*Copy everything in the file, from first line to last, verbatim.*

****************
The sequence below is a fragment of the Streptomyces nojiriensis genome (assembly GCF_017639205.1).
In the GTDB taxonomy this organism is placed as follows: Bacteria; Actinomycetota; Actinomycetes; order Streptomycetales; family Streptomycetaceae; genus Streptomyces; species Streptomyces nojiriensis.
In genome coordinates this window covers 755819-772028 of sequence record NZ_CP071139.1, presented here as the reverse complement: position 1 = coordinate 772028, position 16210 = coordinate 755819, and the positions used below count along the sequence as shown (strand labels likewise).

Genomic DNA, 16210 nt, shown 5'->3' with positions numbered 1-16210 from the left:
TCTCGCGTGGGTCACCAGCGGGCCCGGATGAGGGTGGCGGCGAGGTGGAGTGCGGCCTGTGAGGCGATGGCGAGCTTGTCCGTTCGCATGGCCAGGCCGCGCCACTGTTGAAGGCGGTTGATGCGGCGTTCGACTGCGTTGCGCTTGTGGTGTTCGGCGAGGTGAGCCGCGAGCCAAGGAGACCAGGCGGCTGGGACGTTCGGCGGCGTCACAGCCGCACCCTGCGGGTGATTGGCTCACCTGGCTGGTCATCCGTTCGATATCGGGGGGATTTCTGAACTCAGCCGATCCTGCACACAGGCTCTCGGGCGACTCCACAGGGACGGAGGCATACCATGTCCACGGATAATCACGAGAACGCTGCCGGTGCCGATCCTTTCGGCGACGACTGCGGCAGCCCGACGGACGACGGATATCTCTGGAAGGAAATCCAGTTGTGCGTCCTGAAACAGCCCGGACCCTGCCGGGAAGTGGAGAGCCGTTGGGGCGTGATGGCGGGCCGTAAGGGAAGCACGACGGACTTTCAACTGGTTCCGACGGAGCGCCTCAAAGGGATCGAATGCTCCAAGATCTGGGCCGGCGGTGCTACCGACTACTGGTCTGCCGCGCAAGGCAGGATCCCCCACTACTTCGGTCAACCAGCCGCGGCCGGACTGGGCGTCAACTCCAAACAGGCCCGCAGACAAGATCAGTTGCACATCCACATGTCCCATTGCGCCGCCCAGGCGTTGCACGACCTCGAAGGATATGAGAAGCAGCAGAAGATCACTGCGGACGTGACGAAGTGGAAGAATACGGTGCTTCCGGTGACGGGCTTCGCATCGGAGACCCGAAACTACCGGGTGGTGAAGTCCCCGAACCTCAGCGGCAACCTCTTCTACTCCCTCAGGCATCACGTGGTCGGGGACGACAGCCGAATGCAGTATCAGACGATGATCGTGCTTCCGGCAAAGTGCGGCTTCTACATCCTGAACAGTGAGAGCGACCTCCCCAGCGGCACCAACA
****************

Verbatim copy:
The sequence below is a fragment of the Streptomyces nojiriensis genome (assembly GCF_017639205.1).
In the GTDB taxonomy this organism is placed as follows: Bacteria; Actinomycetota; Actinomycetes; order Streptomycetales; family Streptomycetaceae; genus Streptomyces; species Streptomyces nojiriensis.
In genome coordinates this window covers 755819-772028 of sequence record NZ_CP071139.1, presented here as the reverse complement: position 1 = coordinate 772028, position 16210 = coordinate 755819, and the positions used below count along the sequence as shown (strand labels likewise).

Genomic DNA, 16210 nt, shown 5'->3' with positions numbered 1-16210 from the left:
TCTCGCGTGGGTCACCAGCGGGCCCGGATGAGGGTGGCGGCGAGGTGGAGTGCGGCCTGTGAGGCGATGGCGAGCTTGTCCGTTCGCATGGCCAGGCCGCGCCACTGTTGAAGGCGGTTGATGCGGCGTTCGACTGCGTTGCGCTTGTGGTGTTCGGCGAGGTGAGCCGCGAGCCAAGGAGACCAGGCGGCTGGGACGTTCGGCGGCGTCACAGCCGCACCCTGCGGGTGATTGGCTCACCTGGCTGGTCATCCGTTCGATATCGGGGGGATTTCTGAACTCAGCCGATCCTGCACACAGGCTCTCGGGCGACTCCACAGGGACGGAGGCATACCATGTCCACGGATAATCACGAGAACGCTGCCGGTGCCGATCCTTTCGGCGACGACTGCGGCAGCCCGACGGACGACGGATATCTCTGGAAGGAAATCCAGTTGTGCGTCCTGAAACAGCCCGGACCCTGCCGGGAAGTGGAGAGCCGTTGGGGCGTGATGGCGGGCCGTAAGGGAAGCACGACGGACTTTCAACTGGTTCCGACGGAGCGCCTCAAAGGGATCGAATGCTCCAAGATCTGGGCCGGCGGTGCTACCGACTACTGGTCTGCCGCGCAAGGCAGGATCCCCCACTACTTCGGTCAACCAGCCGCGGCCGGACTGGGCGTCAACTCCAAACAGGCCCGCAGACAAGATCAGTTGCACATCCACATGTCCCATTGCGCCGCCCAGGCGTTGCACGACCTCGAAGGATATGAGAAGCAGCAGAAGATCACTGCGGACGTGACGAAGTGGAAGAATACGGTGCTTCCGGTGACGGGCTTCGCATCGGAGACCCGAAACTACCGGGTGGTGAAGTCCCCGAACCTCAGCGGCAACCTCTTCTACTCCCTCAGGCATCACGTGGTCGGGGACGACAGCCGAATGCAGTATCAGACGATGATCGTGCTTCCGGCAAAGTGCGGCTTCTACATCCTGAACAGTGAGAGCGACCTCCCCAGCGGCACCAACA